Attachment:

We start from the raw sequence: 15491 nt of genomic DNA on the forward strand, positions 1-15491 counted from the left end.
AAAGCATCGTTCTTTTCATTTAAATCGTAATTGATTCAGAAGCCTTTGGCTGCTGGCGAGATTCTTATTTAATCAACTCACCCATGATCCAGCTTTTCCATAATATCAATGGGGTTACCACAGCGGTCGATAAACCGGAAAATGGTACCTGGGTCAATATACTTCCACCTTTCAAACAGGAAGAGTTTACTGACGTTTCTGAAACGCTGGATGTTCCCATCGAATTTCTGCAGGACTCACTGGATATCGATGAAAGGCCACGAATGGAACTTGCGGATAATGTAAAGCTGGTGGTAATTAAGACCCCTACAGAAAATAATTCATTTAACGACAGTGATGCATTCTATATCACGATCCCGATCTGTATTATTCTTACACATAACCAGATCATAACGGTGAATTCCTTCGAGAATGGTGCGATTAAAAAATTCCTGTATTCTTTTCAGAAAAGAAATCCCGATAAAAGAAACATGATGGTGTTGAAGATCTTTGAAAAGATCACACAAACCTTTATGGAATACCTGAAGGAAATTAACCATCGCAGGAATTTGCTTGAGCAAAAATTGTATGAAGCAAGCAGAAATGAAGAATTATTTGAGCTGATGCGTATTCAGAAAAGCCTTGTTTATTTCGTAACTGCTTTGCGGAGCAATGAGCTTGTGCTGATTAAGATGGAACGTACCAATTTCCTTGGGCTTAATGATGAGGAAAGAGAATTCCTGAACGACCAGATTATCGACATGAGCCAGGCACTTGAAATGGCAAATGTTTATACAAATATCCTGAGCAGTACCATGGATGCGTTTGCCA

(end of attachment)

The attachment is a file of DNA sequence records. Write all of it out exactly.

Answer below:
We start from the raw sequence: 15491 nt of genomic DNA on the forward strand, positions 1-15491 counted from the left end.
AAAGCATCGTTCTTTTCATTTAAATCGTAATTGATTCAGAAGCCTTTGGCTGCTGGCGAGATTCTTATTTAATCAACTCACCCATGATCCAGCTTTTCCATAATATCAATGGGGTTACCACAGCGGTCGATAAACCGGAAAATGGTACCTGGGTCAATATACTTCCACCTTTCAAACAGGAAGAGTTTACTGACGTTTCTGAAACGCTGGATGTTCCCATCGAATTTCTGCAGGACTCACTGGATATCGATGAAAGGCCACGAATGGAACTTGCGGATAATGTAAAGCTGGTGGTAATTAAGACCCCTACAGAAAATAATTCATTTAACGACAGTGATGCATTCTATATCACGATCCCGATCTGTATTATTCTTACACATAACCAGATCATAACGGTGAATTCCTTCGAGAATGGTGCGATTAAAAAATTCCTGTATTCTTTTCAGAAAAGAAATCCCGATAAAAGAAACATGATGGTGTTGAAGATCTTTGAAAAGATCACACAAACCTTTATGGAATACCTGAAGGAAATTAACCATCGCAGGAATTTGCTTGAGCAAAAATTGTATGAAGCAAGCAGAAATGAAGAATTATTTGAGCTGATGCGTATTCAGAAAAGCCTTGTTTATTTCGTAACTGCTTTGCGGAGCAATGAGCTTGTGCTGATTAAGATGGAACGTACCAATTTCCTTGGGCTTAATGATGAGGAAAGAGAATTCCTGAACGACCAGATTATCGACATGAGCCAGGCACTTGAAATGGCAAATGTTTATACAAATATCCTGAGCAGTACCATGGATGCGTTTGCCA